Is @trusted the wrong direction?

Paolo Invernizzi paolo.invernizzi at
Mon Nov 18 09:00:02 UTC 2019

On Sunday, 17 November 2019 at 16:41:16 UTC, Dominikus Dittes 
Scherkl wrote:
> On Sunday, 17 November 2019 at 14:37:16 UTC, Paolo Invernizzi 
> wrote:
>> The point is, I'm against @trusted blocks, as I think it's 
>> more clear to have a fundamental minimal aggregate of code 
>> functionality: the function, as it's right now, especially for 
>> a reviewer.
> This will not change. The function keeps it info: it is @safe, 
> so it has to provide a memory-safe interface.

It's "safe" because a human inspected it and I'm trusting the 
human. That's a huge difference from "safe" because it was 
certified by the compiler automatically.

I think that the internal trusted block simply hide this 
information, the caller need to check the body.

> It's only sightly more obvious to the reviewer, because he 
> doesn't have to remember that @trusted is only and alias for 
> @safe, from the caller point of view.

Well, I hope that a reviewer checking @trusted code knows the 
difference very well


>> The mere fact that a reviewer must pay attention not only to 
>> @trusted, but 'trusted' as a template, or why not '__trusted', 
>> or 'this_is_trusted', and so on, it's just opening a can of 
>> worms when you review unfamiliar codebase.
> But this is exactly NOT he case. If he reviews a function that 
> is marked @safe his alarm bells only need to ring, if the 
> function contains a @trusted block. Nothing else. There are no 
> trusted templates or macros or other __-stuff anymore.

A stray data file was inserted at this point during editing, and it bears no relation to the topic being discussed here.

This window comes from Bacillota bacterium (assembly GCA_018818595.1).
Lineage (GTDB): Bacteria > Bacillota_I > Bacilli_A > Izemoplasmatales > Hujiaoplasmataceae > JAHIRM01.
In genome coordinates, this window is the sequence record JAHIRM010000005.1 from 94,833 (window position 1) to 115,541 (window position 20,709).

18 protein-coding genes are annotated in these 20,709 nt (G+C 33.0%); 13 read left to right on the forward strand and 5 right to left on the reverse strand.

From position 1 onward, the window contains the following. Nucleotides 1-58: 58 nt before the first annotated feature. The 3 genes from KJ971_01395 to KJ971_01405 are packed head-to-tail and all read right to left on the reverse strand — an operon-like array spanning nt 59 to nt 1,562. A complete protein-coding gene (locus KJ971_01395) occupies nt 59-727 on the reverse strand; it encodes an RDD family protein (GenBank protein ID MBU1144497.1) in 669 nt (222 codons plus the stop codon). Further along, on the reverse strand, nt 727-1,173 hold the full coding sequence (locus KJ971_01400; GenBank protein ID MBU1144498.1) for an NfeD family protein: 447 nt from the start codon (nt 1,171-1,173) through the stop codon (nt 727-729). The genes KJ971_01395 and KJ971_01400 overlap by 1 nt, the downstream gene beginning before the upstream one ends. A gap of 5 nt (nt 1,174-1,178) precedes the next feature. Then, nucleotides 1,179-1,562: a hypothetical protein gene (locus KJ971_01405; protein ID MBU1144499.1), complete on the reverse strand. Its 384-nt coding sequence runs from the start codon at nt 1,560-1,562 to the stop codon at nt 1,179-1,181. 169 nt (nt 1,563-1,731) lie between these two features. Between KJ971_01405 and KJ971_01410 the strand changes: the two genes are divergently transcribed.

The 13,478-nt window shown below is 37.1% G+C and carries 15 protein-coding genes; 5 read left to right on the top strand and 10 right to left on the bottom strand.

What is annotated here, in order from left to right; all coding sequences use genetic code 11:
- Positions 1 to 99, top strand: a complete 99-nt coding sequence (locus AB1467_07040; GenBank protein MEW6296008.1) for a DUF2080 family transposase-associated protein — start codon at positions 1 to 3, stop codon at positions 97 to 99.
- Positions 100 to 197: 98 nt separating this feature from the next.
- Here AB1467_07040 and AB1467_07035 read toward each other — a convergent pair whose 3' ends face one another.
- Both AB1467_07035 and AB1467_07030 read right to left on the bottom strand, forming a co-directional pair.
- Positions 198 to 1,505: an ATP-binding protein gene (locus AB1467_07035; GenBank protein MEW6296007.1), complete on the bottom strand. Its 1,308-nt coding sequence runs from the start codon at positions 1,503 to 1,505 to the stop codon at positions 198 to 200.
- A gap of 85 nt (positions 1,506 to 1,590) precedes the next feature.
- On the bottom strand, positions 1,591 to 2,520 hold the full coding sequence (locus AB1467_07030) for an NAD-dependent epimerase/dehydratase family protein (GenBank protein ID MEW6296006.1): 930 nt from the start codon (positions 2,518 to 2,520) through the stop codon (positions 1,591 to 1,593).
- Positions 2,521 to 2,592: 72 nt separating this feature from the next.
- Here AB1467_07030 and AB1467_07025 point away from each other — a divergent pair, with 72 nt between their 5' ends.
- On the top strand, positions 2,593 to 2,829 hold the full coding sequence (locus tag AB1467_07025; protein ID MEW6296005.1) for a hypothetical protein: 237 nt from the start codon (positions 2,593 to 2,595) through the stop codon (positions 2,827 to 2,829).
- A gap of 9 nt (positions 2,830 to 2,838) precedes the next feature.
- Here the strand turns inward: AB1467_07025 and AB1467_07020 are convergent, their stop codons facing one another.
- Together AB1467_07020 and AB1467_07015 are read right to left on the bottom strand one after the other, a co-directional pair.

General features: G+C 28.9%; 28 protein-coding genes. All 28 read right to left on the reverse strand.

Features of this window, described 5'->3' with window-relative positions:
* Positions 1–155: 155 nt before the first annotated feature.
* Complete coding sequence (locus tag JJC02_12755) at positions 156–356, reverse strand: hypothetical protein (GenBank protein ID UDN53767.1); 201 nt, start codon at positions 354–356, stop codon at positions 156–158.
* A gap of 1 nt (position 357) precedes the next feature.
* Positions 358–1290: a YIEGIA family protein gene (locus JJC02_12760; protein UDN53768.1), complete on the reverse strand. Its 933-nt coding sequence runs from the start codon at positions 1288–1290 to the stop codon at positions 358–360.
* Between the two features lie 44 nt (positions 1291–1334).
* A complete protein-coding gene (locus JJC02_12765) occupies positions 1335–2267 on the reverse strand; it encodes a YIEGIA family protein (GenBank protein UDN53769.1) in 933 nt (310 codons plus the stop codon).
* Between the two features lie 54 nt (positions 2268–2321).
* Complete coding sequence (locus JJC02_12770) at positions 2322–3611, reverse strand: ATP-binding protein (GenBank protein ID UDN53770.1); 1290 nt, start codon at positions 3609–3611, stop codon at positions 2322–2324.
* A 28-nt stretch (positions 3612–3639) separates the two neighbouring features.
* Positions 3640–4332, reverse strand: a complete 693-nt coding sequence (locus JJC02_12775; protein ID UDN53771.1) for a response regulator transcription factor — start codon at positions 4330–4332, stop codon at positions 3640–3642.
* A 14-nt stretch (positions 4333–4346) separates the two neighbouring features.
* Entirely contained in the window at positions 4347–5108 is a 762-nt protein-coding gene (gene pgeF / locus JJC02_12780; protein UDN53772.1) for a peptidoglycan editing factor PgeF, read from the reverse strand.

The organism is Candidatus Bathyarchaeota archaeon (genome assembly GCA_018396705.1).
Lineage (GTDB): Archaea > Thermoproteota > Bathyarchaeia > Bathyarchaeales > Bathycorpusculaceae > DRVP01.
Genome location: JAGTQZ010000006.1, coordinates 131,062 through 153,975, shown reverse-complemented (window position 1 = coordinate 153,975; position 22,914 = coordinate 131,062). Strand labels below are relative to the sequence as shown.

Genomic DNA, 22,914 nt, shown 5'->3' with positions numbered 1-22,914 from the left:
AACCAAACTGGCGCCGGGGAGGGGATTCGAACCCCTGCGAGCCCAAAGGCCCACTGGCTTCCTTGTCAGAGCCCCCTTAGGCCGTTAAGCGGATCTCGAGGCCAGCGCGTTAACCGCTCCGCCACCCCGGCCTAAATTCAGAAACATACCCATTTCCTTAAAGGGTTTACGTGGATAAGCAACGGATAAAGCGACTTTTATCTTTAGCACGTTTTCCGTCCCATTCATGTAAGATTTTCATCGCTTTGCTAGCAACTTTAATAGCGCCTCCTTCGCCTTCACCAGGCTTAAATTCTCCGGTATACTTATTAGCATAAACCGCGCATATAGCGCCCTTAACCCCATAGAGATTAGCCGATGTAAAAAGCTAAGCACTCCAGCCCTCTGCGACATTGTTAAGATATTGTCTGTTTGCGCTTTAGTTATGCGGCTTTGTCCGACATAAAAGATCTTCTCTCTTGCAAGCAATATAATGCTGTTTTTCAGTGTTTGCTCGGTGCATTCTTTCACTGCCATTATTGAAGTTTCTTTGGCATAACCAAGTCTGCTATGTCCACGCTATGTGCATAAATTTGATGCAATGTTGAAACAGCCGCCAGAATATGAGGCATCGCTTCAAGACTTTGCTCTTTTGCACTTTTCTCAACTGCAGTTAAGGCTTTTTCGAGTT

> But of course the whole function must be treated with care, if 
> it contains a @trusted block, no change there. But the parts 
> that need to be trusted should be as sparse as possible, and a 
> short and clear syntax helps in doing this.

I think documentation, contract and a clear encapsulation in a 
function help the reviewer more ... but that's only my opinion, 
not a fact.

> Editors can highlight @trusted blocks heavily and ugly, so you 
> will automatically try to keep those sections as small as 
> possible.

I don't see anything ugly in @trusted, it's simply a necessary 
form to connect safe to system.

> And no newbie is irritated anymore what this third thing 
> between safe and system should be.

I've not seen any complain on that in learn forum, but maybe you 
have a better visibility than me on that.

I find the safe-trusted-system triade very intuitive, for sure 
more than other recently proposed D features.

But again, I understand your point of trying to minimise the 
amount of trusted code around.

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